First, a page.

Good question raised in this Economist piece: Have the media, even the omnipresent BBC and CNN, overlooked good news in Africa in favor of the usual roll call of famine and atrocities?
Perhaps, but one commenter gets right to the heart of the issue:
In addition to whatever racial, ethnic, continental, etc. biases may be at work here, it is worth noting that in every country, what makes news is bad news. “If it bleeds, it leads” is a policy in almost every newsroom on the planet — unless restricted by government orders. An occasional “feel good” story may slip in, but usually well after all of the bad news of the day.
If you follow the news, you could believe that Africa is full of violence and disaster. But then, you could also believe that American cities are as well.
via Africa’s reputation—deserved or not: Continental bias? | The Economist.
I think this is where PolitiFact overreaches. They aren’t checking — reasonably, couldn’t check — every single thing candidates say or even every significant fact they cite. So expressing truth-telling as a percentage doesn’t work. It’s not a random sample — it’s the collection of facts they’ve decided to check out, which is always going to skew negative. (Just like Snopes, which is far less politically charged, isn’t going to have a whole bunch of “Oh yes, that’s true.”)
PolitiFact | The PolitiFact report card on the presidential candidates.
The 6 Weirdest Things That Are Ruining Your Memory | Cracked.com.
What I love about Cracked is that it takes legitimate intellectual concepts and mixes them with just enough snark and crude references to make them digestible.
In this case, they’ve compiled a few physical and psychological tricks that can mess with one’s memory. A couple of them are simply good reminders to take care of yourself. The first two (#6 and #5, because Cracked always counts down) are of particular interest to those of you interested in politics and the media because they demonstrate how people can be mentally trained to think fiction is fact.
Like the email forward I just got in which some blogger claims the media are irresponsible in reporting on guns because it suits “the media’s needs.” Right. Until capitalist/corporate media completely dies and we’re all subsidized by agenda-driven foundations, the media’s primary “need” will be to make money. That explains Skip Bayless. That explains the “it bleeds, it leads” maxim. It would lead the media to avoid pointing out harsh truths on guns to a trigger-happy country.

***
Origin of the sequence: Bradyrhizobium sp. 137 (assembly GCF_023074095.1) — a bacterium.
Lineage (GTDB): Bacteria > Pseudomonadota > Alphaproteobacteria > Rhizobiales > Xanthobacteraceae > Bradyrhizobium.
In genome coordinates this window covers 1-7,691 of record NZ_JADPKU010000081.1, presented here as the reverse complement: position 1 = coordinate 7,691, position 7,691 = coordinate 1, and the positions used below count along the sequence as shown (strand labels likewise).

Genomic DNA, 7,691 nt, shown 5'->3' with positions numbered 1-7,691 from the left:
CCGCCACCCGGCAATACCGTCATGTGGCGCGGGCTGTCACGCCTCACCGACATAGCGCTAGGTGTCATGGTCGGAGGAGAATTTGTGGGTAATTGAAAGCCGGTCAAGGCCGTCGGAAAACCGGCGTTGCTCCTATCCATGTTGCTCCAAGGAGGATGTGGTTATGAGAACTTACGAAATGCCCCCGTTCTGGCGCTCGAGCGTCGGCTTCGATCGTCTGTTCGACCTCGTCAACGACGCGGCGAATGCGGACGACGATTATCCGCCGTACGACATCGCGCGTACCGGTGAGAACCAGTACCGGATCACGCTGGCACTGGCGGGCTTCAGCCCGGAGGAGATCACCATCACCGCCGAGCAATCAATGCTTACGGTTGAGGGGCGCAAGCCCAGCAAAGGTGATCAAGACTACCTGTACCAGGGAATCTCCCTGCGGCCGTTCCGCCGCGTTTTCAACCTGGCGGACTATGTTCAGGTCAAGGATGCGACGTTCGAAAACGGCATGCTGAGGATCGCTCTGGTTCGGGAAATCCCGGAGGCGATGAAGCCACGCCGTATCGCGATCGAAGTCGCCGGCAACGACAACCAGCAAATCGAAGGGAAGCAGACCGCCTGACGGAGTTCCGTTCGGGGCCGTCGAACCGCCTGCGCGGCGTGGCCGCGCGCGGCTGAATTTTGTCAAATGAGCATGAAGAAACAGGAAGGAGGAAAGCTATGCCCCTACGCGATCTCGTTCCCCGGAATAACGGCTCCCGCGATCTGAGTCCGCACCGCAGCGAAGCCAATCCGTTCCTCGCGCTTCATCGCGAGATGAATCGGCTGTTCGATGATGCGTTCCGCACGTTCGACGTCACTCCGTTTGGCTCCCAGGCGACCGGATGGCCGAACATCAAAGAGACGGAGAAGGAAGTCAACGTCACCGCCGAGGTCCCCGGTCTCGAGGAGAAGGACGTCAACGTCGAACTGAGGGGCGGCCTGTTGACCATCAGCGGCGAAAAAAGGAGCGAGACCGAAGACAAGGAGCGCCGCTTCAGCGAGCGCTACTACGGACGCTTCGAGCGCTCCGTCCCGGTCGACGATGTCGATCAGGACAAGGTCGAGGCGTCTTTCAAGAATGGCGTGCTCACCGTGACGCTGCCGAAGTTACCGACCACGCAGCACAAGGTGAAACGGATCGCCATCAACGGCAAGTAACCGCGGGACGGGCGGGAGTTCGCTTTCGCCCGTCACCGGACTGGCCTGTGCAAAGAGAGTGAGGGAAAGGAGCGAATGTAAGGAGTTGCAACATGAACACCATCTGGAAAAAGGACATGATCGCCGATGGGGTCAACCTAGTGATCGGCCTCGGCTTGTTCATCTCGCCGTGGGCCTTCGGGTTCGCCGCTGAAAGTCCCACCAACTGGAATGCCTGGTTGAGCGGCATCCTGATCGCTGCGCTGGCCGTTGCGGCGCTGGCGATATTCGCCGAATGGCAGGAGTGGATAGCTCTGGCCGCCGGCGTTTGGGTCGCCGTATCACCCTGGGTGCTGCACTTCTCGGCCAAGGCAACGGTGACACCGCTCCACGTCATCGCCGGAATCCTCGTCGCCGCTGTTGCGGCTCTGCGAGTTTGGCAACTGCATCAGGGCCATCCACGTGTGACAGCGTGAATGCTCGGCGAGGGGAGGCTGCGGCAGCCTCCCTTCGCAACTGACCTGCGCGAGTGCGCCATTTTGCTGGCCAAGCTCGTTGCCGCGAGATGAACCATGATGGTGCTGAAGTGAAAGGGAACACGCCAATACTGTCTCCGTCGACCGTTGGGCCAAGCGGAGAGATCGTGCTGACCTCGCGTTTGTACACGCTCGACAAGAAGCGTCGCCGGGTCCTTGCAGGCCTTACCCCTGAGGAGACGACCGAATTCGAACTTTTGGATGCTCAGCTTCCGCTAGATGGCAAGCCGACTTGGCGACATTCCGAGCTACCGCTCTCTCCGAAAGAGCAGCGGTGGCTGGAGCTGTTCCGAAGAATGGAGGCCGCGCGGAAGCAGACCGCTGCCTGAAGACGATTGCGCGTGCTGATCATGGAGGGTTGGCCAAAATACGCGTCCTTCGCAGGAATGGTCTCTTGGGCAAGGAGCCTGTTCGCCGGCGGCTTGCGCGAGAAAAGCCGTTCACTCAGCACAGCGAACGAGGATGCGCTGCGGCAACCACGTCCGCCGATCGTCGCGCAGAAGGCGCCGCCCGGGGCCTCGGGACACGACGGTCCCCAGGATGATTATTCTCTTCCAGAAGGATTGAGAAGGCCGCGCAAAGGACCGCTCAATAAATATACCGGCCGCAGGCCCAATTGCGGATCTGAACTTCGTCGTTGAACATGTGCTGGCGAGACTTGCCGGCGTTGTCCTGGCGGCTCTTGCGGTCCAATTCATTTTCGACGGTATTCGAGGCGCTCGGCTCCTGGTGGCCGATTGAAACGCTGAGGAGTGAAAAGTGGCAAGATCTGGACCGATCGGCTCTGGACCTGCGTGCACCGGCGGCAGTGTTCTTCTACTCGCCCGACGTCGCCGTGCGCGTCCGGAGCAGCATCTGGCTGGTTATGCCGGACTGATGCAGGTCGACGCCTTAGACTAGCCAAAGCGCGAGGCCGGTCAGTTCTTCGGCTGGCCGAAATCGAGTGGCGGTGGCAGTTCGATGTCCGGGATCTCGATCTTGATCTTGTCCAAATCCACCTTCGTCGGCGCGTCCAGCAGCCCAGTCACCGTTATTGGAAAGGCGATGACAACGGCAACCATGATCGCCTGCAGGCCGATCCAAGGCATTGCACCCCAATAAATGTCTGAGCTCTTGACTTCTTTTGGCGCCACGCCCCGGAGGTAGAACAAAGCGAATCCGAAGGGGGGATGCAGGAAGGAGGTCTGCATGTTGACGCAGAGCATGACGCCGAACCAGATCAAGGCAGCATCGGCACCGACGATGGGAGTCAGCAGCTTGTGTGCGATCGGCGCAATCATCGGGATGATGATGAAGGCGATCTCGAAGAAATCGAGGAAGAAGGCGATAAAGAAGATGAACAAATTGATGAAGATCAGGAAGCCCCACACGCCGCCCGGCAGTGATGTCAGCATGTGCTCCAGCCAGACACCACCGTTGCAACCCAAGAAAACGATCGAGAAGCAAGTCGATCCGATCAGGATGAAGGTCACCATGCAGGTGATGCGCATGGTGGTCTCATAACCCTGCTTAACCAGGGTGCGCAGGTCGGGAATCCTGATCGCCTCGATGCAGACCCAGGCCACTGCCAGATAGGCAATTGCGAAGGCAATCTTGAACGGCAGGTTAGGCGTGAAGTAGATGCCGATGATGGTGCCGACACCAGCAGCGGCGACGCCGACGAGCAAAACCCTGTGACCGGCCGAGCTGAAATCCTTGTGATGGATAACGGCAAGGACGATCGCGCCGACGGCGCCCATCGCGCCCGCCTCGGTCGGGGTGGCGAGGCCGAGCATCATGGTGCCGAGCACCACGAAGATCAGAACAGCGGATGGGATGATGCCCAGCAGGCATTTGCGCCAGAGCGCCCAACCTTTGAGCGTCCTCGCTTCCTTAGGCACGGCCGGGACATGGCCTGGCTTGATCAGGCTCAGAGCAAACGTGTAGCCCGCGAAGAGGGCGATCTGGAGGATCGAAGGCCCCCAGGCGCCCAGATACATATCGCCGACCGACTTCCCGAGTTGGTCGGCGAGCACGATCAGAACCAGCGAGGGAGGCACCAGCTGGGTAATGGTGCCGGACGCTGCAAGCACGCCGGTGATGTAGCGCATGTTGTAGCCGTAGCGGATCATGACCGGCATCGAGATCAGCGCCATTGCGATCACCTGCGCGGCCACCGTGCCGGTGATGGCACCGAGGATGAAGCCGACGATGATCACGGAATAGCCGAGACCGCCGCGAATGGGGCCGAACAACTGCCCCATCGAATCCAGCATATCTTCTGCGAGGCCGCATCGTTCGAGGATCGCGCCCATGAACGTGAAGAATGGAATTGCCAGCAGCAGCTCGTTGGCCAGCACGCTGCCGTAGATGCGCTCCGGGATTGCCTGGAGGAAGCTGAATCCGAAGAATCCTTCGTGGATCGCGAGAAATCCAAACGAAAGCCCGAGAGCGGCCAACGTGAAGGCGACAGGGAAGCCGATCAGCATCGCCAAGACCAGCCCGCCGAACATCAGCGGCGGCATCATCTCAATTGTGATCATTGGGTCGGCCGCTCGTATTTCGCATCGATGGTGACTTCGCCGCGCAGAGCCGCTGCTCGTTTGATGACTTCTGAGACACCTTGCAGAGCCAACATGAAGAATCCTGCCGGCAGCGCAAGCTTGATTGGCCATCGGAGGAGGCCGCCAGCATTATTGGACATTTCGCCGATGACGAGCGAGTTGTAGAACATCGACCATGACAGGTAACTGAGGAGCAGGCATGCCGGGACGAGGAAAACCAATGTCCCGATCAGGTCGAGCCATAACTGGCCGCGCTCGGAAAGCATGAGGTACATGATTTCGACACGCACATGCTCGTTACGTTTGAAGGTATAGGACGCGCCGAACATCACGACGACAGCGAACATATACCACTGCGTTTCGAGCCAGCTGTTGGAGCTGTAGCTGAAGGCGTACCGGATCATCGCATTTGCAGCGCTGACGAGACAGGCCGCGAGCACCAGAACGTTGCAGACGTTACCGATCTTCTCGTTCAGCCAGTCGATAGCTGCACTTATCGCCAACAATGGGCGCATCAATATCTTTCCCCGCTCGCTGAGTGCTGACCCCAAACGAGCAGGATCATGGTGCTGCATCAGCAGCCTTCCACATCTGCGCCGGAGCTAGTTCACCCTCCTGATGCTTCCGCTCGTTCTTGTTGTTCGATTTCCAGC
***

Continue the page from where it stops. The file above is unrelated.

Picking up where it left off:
But between false memories and peer pressure, it’s easy for ideologically blinkered dirtbags to cry conspiracy.
Today’s moral dilemma:
For the second time in about a week, I saw a car that had a plethora of bumper stickers ranging from the innocuous (Support Our Troops, Pittsburgh Steelers) to a few pointed attacks on Obama.
Here’s where it goes over the top. She has a COEXIST sticker. Underneath it, in the same blue color, she has “MY ASS.”
I was out of my car, anyway, and I considered writing a note and leaving it under her windshield wiper. I wouldn’t want to respond to hate with hate, so it would be something along the lines of “This is a nice, friendly town with educated people who recognize that this country was built on religious freedom and pluralism. Please reconsider your bumper sticker.” (Yes, I briefly considered inviting her to take the advice on another bumper sticker and leave the country if she didn’t like its core values, but that would be mean.)
I didn’t do it, and I’m not sure it’s a good idea. But at some point, are we supposed to tell people when they’re making asses of themselves?
If someone walked by a school at dismissal time with the F-word on a T-shirt, I’d be inclined to say something, and I think I’d be in the right. (Please don’t cry “censorship.” F-word T-shirt Guy would have the legal right to wear the shirt. I’d have the legal right to say the community doesn’t appreciate it.)
So does this woman’s bigoted bumper sticker rise to that level? What do you think?
(Link goes to the Coexist Foundation.)
When do you confront offensive people?
If capitalism were neither regulated nor put in place without a basic safety net, innovation would die. No one would dare to be an entrepreneur if failure meant homelessness and starvation.
Why is so difficult to get that concept across and yet so easy for failed CEOs to take eight-figure packages when they depart?
Capitalism, innovation, failure and fairness
May your Christmas be significantly better than the Andersons’: